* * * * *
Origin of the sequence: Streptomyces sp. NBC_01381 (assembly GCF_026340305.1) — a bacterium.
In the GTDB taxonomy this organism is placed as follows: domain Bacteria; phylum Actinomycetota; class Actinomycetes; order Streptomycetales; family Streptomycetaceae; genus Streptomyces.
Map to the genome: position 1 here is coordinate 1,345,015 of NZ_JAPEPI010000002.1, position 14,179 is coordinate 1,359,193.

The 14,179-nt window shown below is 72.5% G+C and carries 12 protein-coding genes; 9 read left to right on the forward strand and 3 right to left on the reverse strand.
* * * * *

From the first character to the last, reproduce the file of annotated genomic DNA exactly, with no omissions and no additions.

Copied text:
Origin of the sequence: Streptomyces sp. NBC_01381 (assembly GCF_026340305.1) — a bacterium.
In the GTDB taxonomy this organism is placed as follows: domain Bacteria; phylum Actinomycetota; class Actinomycetes; order Streptomycetales; family Streptomycetaceae; genus Streptomyces.
Map to the genome: position 1 here is coordinate 1,345,015 of NZ_JAPEPI010000002.1, position 14,179 is coordinate 1,359,193.

The 14,179-nt window shown below is 72.5% G+C and carries 12 protein-coding genes; 9 read left to right on the forward strand and 3 right to left on the reverse strand.